6 - 12 months
For years, parents, educators and scientists have focused on the first five years of life as the most vital in the development of a child's brain. Although research conducted at the College of Family and Consumer Sciences at the University of Georgia does conclude your baby's brain will develop more in the first five years of life than throughout the rest of his life, a significant amount of new research points to the first three years as being most critical to your baby's developing brain.
Astonishingly, at the age of 3, a child has nearly twice as many nerve connections as most adults. While the debate continues as to whether or not a child's brain continues to develop from age 3 to 5 as rapidly and efficiently as it does up to the age of 3, researchers and physicians agree that stimulating or "feeding" a baby's brain has a significant impact on his brain's ability to function.
Inside your baby's brain
The more than 100 billion neurons, or brain cells, your child is born with will be virtually all that he or she needs for a lifetime. As an infant and young child, all of these young brain cells are not yet linked together to form the complex networks required for mature thought processes to take place. As your baby grows into a toddler and preschooler, thin fibers or synapses grow and connect, forming the neurological foundation upon which he will build a lifetime of skills.
Health care experts and researchers studying immature brain development and processing know that during these early years not only does a child's brain triple in weight, it also establishes several thousands of these synapses, or nerve connections. The final number of synapses your child's brain will have is largely thought to be determined by his earliest experiences.
So your role as a parent is of paramount importance.
When you touch your child's hand and he reactively grasps your finger, nerve fibers from the baby's palm transmit impulses to his brain's sensory motor center and establish a connection. When your baby cries and you talk to him, the nerves in his ears send signals to his brain and a circuit is programmed in the hearing center. Picking your baby up to see your face sends nerve signals from his eye through a link with those in his brain's visual center.
BrainWonders, a collaborative project of Boston University School of Medicine, Erikson Institute and Zero to Three, helps parents and caregivers understand that the amount of stimulus a child's brain receives has a significant impact on the number of connections it forms.
Researchers at BrainWonders stress that repetition and consistent stimulation featuring lights, sounds and colors are the most preferred ways to stimulate your baby's maturing brain cells.
Replace videos, cartoons and shows with consistent communication. "Making eye contact with your child, talking to him and interacting through language, touch and visual aids are extremely beneficial," explains pediatrician Michael Anderson.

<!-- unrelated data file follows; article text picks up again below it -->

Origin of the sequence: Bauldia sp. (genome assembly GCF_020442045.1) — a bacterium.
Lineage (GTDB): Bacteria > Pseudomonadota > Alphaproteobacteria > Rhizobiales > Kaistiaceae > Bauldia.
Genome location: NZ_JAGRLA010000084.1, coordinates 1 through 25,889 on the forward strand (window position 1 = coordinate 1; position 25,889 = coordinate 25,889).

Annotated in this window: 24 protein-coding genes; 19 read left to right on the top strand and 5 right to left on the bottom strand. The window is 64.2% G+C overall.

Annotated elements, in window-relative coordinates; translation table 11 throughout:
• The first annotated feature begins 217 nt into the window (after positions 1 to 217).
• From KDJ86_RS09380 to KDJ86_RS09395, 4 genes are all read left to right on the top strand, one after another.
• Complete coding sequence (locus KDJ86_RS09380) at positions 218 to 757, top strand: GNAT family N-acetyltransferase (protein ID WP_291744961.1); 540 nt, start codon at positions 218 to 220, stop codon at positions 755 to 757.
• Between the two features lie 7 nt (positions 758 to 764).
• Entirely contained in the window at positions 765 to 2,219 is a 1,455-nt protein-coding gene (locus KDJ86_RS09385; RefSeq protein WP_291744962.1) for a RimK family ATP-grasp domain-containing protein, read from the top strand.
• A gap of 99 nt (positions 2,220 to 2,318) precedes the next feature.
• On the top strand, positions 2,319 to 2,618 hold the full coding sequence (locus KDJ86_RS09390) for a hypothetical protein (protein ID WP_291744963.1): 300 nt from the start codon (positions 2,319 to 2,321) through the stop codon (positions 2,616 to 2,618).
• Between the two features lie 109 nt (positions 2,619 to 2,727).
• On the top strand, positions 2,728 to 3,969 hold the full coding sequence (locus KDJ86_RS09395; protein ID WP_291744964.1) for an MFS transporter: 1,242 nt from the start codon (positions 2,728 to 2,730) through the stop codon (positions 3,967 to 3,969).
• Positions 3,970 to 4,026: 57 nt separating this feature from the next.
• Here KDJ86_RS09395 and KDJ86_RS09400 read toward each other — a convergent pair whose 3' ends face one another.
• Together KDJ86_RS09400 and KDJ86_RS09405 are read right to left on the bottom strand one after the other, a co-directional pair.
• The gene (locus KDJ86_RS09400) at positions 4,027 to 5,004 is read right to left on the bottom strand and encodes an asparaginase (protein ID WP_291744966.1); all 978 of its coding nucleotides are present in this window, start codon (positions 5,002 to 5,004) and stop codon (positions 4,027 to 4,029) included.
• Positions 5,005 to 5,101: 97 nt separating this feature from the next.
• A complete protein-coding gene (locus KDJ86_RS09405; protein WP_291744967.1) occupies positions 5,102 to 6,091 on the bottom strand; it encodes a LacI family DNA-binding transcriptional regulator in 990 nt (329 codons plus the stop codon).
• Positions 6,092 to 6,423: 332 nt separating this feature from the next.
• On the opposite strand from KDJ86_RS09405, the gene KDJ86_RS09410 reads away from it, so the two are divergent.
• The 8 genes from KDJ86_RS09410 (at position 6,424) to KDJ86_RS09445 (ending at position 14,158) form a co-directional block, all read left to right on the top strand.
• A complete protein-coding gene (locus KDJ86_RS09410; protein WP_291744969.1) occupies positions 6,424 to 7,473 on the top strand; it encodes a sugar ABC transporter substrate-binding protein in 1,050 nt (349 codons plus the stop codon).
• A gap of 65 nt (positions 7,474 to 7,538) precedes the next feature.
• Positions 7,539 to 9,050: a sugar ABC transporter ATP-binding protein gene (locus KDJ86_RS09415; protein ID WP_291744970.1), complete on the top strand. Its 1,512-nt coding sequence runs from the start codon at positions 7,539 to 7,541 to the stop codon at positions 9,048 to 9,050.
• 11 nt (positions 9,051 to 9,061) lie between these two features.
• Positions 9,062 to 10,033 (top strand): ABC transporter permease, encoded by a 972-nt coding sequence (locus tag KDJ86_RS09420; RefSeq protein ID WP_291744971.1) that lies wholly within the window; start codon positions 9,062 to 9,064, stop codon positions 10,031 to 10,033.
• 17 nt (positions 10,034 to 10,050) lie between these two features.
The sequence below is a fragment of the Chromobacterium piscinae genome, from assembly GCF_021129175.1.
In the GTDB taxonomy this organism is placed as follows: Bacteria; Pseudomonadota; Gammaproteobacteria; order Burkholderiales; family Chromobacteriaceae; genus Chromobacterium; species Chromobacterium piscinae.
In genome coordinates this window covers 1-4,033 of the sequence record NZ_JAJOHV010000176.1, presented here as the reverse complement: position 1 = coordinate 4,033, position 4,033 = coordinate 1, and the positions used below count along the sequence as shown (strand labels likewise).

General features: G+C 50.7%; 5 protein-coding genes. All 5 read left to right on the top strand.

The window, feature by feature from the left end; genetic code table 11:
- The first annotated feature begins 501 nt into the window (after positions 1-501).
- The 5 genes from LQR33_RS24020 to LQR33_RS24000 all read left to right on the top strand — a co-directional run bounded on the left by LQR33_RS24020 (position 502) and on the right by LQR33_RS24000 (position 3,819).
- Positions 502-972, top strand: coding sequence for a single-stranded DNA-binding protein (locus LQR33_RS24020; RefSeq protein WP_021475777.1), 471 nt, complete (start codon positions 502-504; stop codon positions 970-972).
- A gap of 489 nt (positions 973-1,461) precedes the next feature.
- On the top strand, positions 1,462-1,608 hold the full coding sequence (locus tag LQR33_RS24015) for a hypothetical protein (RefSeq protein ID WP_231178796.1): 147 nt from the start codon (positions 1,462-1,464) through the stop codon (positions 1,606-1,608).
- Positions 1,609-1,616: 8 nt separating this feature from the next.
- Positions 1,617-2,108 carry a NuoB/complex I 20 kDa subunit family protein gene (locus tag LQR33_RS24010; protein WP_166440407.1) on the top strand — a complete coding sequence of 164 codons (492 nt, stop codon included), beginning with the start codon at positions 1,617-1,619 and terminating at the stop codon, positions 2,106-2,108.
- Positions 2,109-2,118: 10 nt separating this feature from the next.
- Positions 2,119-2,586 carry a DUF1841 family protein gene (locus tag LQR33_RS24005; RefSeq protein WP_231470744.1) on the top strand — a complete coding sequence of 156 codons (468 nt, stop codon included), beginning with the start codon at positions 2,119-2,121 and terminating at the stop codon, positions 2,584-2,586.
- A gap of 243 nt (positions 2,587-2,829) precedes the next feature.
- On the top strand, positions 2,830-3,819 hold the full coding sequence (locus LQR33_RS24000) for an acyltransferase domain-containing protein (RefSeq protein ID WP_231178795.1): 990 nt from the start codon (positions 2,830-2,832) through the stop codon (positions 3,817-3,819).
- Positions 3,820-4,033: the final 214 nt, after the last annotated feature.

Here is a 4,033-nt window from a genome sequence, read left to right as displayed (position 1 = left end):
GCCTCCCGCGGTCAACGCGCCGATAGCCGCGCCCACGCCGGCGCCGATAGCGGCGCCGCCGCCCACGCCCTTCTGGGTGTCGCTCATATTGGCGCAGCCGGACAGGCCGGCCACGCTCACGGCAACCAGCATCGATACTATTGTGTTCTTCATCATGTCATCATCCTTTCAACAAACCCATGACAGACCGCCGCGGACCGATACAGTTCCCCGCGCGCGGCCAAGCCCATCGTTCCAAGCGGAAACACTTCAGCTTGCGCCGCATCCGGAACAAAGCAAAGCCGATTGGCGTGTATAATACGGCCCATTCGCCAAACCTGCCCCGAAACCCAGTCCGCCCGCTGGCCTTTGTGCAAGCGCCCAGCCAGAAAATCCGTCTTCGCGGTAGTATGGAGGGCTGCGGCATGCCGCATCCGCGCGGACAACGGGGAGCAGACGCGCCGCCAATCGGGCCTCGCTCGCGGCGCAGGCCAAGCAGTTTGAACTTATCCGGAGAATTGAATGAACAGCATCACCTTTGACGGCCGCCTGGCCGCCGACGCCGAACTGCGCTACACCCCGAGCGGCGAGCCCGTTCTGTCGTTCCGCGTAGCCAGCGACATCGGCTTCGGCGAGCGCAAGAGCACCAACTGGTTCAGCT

As an alternative to television or monotony, many parents find toys and games aimed at increasing your baby's development very helpful.
Location, location, location
Raising your baby in a safe, nurturing environment is also significant to his developing brain. "This includes the environment at day care or when he's spending time with a babysitter," says neurologist and professor Dr. Mario Taldaga, a Highland Park father of four.
Make sure your baby's daily routine allows for a balance of periods of quiet play and rest as well as interaction with lights, sounds and peers. "A variety of stimulus is desirable when nurturing a child's developmental progress, provided it is a well-balanced variety," Taldaga says.
Nurturing your own brain
Caring for your own energy and often-tired mind is equally essential when promoting your baby's development. Your own attitude and environment can accentuate your mission of enhancing your baby's mental abilities when you're refreshed.
"A parent who is mentally exhausted cannot enjoy the experience of nurturing their child's development," Taldaga says. Allow for moments to clear your mental slate and recharge your own battery to effectively and happily feed your child's growing mind. Keep in mind, if you are in a healthy, relaxed and happy environment, your baby will benefit both from his surroundings as well as your reaction to the surroundings and to his actions.
• Zero to Three
A national nonprofit organization that informs, trains and supports professionals,
policymakers and parents.
• Erikson Institute Center for Children and Families
Opened in January for families with concerns about their child's development, behavior or learning, the center assists children birth to age 8.
Nurture your baby's brain
• Read to your baby for at least 10 minutes every day.
• Respond to his cries, sounds and needs.
• Provide ample room to crawl, stretch and play.
• Communicate with your baby through language, eye contact and touch.
• Offer a variety of safe textures and aromas to stimulate his senses.